movements of the sun.
This is one of the UK’s most famous tourist destinations, visited by thousands each year, and as we waited for our fellow bikers who took the early tour, we watched bus after bus roll in and eject a never diminishing line of tourists. My husband and I decided to forgo the tour and exhibition in the shiny new visitors’ centre as we have, over the years, visited many times.
During our childhood in the 1960’s and 70’s the stones were unfenced and we even picnicked amongst them!
The ride continued over the rolling downs of Salisbury Plain, a sparingly populated space due to its role as a training area for the Ministry of Defence. There is “live firing” in restricted areas most of the year, and you often are confronted by a passing tank or observe parachuted military bodies tumbling from planes above as you drive through … not this time, though.
As we enjoyed the open, quietly undulating roads, I thought how ironic it was that the very presence of the military here had protected the land from development and created a wildlife haven.
Our next stop was Silbury Hill after driving through the pretty and historic village of Avebury. Avebury, like Stonehenge, contains three Neolithic stone circles built about 3000 BCE for possibly religious purposes and is now a popular place for modern day Pagans to visit.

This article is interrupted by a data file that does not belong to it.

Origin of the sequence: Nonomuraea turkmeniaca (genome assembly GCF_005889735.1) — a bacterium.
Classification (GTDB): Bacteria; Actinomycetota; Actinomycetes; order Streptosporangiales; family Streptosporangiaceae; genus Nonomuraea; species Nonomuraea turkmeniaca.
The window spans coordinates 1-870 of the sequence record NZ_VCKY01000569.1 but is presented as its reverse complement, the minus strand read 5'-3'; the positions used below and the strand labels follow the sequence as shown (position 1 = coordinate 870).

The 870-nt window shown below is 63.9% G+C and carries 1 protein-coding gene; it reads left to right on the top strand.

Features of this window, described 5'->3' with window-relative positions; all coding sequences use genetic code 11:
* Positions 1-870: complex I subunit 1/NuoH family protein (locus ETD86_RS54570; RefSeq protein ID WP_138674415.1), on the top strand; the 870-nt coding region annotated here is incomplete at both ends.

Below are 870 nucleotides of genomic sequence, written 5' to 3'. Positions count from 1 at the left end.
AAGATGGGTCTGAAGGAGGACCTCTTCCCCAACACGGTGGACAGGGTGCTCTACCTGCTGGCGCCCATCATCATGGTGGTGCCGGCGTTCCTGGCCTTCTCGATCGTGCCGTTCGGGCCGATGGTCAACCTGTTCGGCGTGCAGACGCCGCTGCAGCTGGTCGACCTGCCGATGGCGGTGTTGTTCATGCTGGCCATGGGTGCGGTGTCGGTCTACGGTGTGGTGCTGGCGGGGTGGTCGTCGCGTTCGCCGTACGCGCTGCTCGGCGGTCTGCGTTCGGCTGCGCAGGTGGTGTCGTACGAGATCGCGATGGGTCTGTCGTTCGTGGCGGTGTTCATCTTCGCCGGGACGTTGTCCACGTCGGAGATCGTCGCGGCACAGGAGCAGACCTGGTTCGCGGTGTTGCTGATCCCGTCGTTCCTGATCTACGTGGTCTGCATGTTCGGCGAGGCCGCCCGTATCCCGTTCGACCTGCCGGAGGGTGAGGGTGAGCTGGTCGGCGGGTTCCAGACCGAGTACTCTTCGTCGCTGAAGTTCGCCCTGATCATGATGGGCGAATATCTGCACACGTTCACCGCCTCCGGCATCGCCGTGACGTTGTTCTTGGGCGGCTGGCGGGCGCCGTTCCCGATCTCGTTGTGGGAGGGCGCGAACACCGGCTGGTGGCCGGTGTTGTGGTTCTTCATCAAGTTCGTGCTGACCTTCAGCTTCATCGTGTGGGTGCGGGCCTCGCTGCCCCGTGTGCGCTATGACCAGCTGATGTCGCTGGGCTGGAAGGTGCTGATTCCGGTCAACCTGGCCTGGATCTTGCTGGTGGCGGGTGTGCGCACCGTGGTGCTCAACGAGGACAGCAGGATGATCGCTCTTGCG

Silbury Hill, just outside the village, is a 40-metre high man-made mound, the largest in Europe built between 2400 and 2300 BCE. No one has yet determined its function despite surveys and excavations, although evidence of a Roman village was discovered at its base recently.
These days it is closed to the public, although once again, my childhood was spent clambering up and down this intriguing mound.
The remainder of the weekend was spent winding back through the countryside toward Dover and the ferry.
I realized that despite the misguided decision of Brexit, we are an ancient nation that has faced trials for eons and we have always found a way to endure challenges.
Our country remains a beautiful, unspoiled destination, for the most part, and we can only hope that future generations will continue to protect and preserve our ancient history and our diverse countryside.
The next time I travel to the UK will probably be to visit family, but I will make sure that I look to the left and the right as I pass through.
Maybe I will even be a tourist for a few minutes and buy a postcard.
About the author: Jackie Harding was born in the United Kingdom. As a longtime expat, she’s lived in Boston, Mass for 12 years, and in the Netherlands for the past six years.
Jackie is becoming an expert at reinventing herself!
Trained as a nurse in UK, in the United States, she worked for nine years as a special education teacher’s assistant. Since moving to the Netherlands, she has discovered writing and runs the Hub newsletter and writes for the Eindhoven News.
She’s married to British businessman Martin Harding and is the mother of two international adult children.